With Internet Explorer 3.0, Microsoft introduced a novel variation on frames: floating frames. This concept, which is a part of HTML 4.01, is somewhat different from the original frames idea that was introduced in Netscape.
Floating frames have their advantages and disadvantages. One advantage is that you can position a floating frame anywhere on a web page, just as you can with an image, a table, or any other web page element.
Standard framesets enable you to specify alternative content that can be viewed when someone without a frames-compatible browser navigates to a frameset. Unfortunately, you don't have this option with the <iframe> element. If you include a floating frame on your web page and a user navigates to it with a browser that doesn't support them, he'll see absolutely nothing at all in the area where the frame should be.
With that warning out of the way, here's a brief run-through of how to create floating frames. First, you define them by using the <iframe> tag. Like images, these frames appear inline in the middle of the body of an HTML document (hence the i in <iframe>). The <iframe> tag enables you to insert an HTML document in a frame anywhere in another HTML document.
Table 14.3 shows how <iframe> takes the key attributesall of which, except for those indicated as Internet Explorer extensions, appear in HTML 4.01.
Because you know how to use both regular frames and inline images, using the <iframe> tag is fairly easy. The following code displays one way to use the Away from My Desk pages in conjunction with a floating frame. In this example, you begin by creating a page with a red background. The links that the user clicks appear on a single line, centered above the floating frame. For clarity, I've placed each of the links on a separate line of code.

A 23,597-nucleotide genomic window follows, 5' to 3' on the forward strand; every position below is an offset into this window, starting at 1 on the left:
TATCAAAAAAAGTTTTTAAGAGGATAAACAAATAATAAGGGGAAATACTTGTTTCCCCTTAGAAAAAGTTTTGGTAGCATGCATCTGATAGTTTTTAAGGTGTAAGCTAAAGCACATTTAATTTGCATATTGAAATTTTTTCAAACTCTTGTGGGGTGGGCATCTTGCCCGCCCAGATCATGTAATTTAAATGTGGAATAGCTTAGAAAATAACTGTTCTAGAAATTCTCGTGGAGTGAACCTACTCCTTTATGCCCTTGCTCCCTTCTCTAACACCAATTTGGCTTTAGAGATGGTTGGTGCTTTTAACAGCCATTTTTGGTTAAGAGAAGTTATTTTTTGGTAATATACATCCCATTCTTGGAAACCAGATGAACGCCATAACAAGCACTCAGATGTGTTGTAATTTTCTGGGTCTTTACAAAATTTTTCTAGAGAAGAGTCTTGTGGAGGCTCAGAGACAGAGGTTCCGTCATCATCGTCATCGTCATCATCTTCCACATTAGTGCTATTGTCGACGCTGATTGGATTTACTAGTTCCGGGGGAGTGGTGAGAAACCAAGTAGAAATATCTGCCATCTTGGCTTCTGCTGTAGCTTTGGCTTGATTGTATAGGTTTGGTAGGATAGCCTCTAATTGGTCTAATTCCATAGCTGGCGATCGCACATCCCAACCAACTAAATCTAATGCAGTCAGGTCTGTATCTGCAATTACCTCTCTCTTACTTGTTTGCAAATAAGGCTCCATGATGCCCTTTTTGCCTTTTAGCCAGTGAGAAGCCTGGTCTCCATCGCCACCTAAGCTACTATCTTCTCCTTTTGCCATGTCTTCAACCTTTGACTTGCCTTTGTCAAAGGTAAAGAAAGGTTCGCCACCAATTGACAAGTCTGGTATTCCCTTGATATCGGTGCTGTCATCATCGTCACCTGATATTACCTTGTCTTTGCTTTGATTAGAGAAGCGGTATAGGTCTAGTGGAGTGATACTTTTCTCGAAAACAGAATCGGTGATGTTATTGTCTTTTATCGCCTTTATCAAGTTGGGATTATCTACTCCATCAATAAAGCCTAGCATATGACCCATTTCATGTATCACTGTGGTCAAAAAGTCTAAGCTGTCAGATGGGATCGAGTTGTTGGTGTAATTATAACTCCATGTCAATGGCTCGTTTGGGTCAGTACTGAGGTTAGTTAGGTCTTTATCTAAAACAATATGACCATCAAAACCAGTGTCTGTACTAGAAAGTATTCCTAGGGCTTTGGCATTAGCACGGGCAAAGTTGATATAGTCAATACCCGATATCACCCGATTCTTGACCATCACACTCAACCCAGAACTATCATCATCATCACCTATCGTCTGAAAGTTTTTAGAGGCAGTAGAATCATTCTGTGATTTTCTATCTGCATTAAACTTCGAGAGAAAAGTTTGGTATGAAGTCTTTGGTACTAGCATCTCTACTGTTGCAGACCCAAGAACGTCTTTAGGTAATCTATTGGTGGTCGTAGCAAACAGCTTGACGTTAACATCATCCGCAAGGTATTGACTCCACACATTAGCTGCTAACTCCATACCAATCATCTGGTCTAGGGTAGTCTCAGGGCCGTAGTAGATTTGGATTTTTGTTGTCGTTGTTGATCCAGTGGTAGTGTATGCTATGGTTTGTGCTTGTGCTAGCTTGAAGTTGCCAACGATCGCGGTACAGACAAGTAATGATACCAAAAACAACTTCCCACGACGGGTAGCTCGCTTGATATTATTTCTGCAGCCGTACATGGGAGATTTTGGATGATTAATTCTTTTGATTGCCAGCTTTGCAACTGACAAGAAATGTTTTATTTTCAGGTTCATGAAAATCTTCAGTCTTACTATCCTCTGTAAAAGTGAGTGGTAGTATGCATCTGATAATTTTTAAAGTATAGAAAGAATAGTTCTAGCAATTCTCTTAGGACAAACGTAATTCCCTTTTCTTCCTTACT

Following the links (which target the floating frame named "reason"), the code for the floating frame appears within a centered <div> element. As the following code shows, the floating frame will be centered on the page and will measure 450 pixels wide by 315 pixels high:
<html> <head> <title>I'm Away From My Desk</title> </head> <body bgcolor="#ffcc99"> <h2>I'm away from my desk because ...</h2> <p align="center"> <a href="reason1.html" target="reason">Reason 1</a> | <a href="reason2.html" target="reason">Reason 2</a> | <a href="reason3.html" target="reason">Reason 3</a> | <a href="reason4.html" target="reason">Reason 4</a> | <a href="reason5.html" target="reason">Reason 5</a> | <a href="reason6.html" target="reason">Reason 6</a> </p> <div align="center"> <iframe name="reason" src="/books/2/631/1/html/2/reason1.html" width="450" height="315"> </div> </body> </html>
Figure 14.17 shows the result.
Figure 14.17. An inline (or floating) frame.